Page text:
A changing environment

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Ron Mobed, CEO of Elsevier, shares his thoughts on research trends, open access, and publisher profit-margins

What key trends do you see?

Over the past four to five years funding bodies have often looked at research spend, and how they can reduce it. It causes a lot of pain but has almost always ended up with funding staying the same – or even increasing – because research is important. However, what I hear more and more from academics is the pressure to explain the benefits of what they do to the taxpayer.

Another trend is that research is changing. More and more is digital and quantitative in nature, and research information is moving from static to more dynamic. That’s in many ways driven by technology, helping research scientists navigate vast quantities of data.

A third trend is the changing balance in the proportion of research done in developing countries. Even 10 years ago, the research spend in developing countries was small. This has changed drastically.

Many good industry-wide initiatives have been going on for some time to help give these researchers information access free or very cheaply. In addition, we see some emerging countries – those countries that have seen rapid GDP growth like China and India – starting to put much more funding in research.

While research spend has increased, the level of education on how to write and submit articles and select journals has been lower. At Elsevier we’ve been able to show very quickly to these researchers how to publish good-quality articles. That’s helped with eliminating the separation between good science in developed countries and good science in countries where the infrastructure is not so strong.

We are starting to see more attention to the discipline mix of research, and which areas institutions spend money on. There is enormous competition for the very best researchers, and we start to see specialisation. This allows us to think how to support researchers in different disciplines. The needs of a neuroscience group are very different from those of an astrophysics group in, for example, speed of dissemination, structure of the data, the number of authors on each paper, and how people search. We are thinking about different needs, drilling down discipline by discipline and thinking: ‘If you are a research scientist in this field, this is the information you’ll probably want...’

What are your comments about criticisms by researchers?

I’ve been at Elsevier a few years. Before I joined I was aware of sentiments about the company. Although people named Elsevier, the concerns applied to publishing more generally. I think that Elsevier, and perhaps other publishers, were hesitant to engage with the research community especially through things like social media.

But once we get past the headline discussions, by and large I find scientists very keen to engage with us. We have hundreds of employees who’ve been scientists and Elsevier has been around for 130 years to help scientists. When we engage with researchers on a one to one basis I often get the reaction: ‘I didn’t know you did this’.

What about your profit levels?

We know that people talk about pricing and profit levels. A few years ago there was a big rise across the industry. My guess was that a lot of this extra money was spent on developments in platforms and technology. However, in recent years usage has gone up because users can access content from their desktops or mobile devices, so the unit price has gone down year on year – in common with many electronic products.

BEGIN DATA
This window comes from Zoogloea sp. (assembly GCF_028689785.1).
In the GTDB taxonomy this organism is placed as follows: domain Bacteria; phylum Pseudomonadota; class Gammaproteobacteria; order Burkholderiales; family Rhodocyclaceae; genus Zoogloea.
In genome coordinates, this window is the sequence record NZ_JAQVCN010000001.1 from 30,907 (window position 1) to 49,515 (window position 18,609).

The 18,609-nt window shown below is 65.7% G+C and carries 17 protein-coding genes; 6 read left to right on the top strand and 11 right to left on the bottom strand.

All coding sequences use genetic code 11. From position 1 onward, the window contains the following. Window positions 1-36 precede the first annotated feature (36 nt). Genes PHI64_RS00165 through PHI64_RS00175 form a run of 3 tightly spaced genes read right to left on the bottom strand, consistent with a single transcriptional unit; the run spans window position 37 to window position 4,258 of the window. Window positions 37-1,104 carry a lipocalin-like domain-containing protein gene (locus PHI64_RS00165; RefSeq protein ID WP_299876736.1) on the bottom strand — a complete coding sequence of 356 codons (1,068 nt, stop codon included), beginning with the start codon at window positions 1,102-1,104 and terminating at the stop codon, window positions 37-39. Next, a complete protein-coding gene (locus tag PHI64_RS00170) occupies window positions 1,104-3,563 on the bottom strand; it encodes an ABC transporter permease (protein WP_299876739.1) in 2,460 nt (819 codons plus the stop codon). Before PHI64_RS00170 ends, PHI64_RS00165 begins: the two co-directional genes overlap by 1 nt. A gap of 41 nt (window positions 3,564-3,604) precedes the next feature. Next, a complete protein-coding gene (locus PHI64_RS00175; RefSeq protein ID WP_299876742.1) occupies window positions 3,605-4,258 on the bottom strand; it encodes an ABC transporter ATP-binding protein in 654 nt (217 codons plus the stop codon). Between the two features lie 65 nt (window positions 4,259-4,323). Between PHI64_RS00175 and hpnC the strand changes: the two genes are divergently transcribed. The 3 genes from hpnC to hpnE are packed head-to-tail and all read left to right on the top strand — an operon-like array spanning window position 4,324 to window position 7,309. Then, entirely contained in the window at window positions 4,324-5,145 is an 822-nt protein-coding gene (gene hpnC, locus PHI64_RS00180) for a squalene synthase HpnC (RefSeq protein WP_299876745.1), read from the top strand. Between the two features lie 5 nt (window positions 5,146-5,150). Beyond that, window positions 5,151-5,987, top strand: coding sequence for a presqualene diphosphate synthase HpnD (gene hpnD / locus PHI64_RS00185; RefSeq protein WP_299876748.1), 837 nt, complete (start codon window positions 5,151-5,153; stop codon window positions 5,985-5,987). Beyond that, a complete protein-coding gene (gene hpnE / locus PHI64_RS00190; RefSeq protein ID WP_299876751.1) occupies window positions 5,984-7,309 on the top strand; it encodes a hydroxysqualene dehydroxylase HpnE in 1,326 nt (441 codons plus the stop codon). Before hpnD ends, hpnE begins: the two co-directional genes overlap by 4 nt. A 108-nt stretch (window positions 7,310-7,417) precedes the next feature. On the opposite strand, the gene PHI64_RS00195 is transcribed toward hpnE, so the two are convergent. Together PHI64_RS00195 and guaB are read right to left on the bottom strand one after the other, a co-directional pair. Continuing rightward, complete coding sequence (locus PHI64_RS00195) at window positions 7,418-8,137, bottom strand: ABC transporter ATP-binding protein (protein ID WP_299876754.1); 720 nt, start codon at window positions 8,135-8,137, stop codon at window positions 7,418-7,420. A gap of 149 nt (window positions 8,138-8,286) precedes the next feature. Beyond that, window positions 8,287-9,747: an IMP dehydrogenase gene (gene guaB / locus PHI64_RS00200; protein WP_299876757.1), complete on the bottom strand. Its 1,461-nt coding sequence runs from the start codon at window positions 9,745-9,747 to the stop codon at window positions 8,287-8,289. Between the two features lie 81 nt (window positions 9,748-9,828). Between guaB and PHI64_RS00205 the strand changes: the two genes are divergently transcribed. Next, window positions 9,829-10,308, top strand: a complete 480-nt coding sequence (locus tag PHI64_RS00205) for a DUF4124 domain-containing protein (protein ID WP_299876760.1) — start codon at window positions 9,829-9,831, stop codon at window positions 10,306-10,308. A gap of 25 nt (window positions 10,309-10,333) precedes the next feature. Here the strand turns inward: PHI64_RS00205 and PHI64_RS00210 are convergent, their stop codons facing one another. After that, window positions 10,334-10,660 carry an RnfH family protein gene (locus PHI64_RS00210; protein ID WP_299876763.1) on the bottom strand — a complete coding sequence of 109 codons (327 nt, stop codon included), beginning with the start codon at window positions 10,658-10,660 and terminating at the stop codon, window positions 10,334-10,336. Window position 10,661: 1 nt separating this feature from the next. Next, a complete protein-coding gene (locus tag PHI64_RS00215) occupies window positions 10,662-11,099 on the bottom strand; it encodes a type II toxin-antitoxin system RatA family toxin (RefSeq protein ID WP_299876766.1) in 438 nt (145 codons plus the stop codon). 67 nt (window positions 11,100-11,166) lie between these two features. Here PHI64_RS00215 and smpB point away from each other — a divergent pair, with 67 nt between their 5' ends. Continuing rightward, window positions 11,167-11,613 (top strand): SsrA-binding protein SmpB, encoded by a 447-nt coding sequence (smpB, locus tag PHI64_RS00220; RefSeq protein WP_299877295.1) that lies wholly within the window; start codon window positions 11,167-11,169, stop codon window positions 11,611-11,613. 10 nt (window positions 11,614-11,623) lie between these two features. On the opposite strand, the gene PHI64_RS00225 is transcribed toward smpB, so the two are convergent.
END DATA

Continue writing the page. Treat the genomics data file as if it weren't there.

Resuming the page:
We also know some institutions have been putting increasing pressure on their libraries, and some of the budget impacts have come down on information providers. We have tried to help and moderate our pricing when there is real hardship. At the same time there has been investment and expansion in new markets and that is what has driven our profit levels up. We are adding new institutions as customers every single year but that doesn’t reflect badly on the value for existing customers.

What are your thoughts on open access?

One of the things from the Finch report is that research information is an ecosystem. Changes in one part can have unintended consequences elsewhere. Elsevier has many people from different backgrounds working in different functions. We have a perspective that is fairly wide ranging so the idea of an ecosystem has a high resonance with us.

Open access (OA) is part of the ecosystem, and a good part, but we want to ensure that it is done right. Rather than wait until we have a problem, part of our job is to think about the implications. Elsevier has worked in OA for a number of years and has significantly ramped up our efforts. We don’t see any downside to OA as a concept but without direction it is a challenge. Both OA and subscription models can exist and we will come to some kind of equilibrium. We don’t have a driving direction towards either one.

What about acquisitions?

We are here to help researchers be better and more efficient in their day-to-day research. Some things we purchase from others because it’s quicker than doing ourselves and some are complementary to what we do.

Knovel and Mendeley were essentially platform acquisitions. The true value of the Mendeley acquisition will not be realised in 2013/14 but in the future. Sometimes acquisitions are not about technology but about content, for example Woodhead Publishing.

The overall strategy is about plotting the path of where we add value. There are challenges for Elsevier but, when we talk internally, we talk a lot more about opportunities. When you walk the corridors of Elsevier, people are pretty excited.

Interview by Siân Harris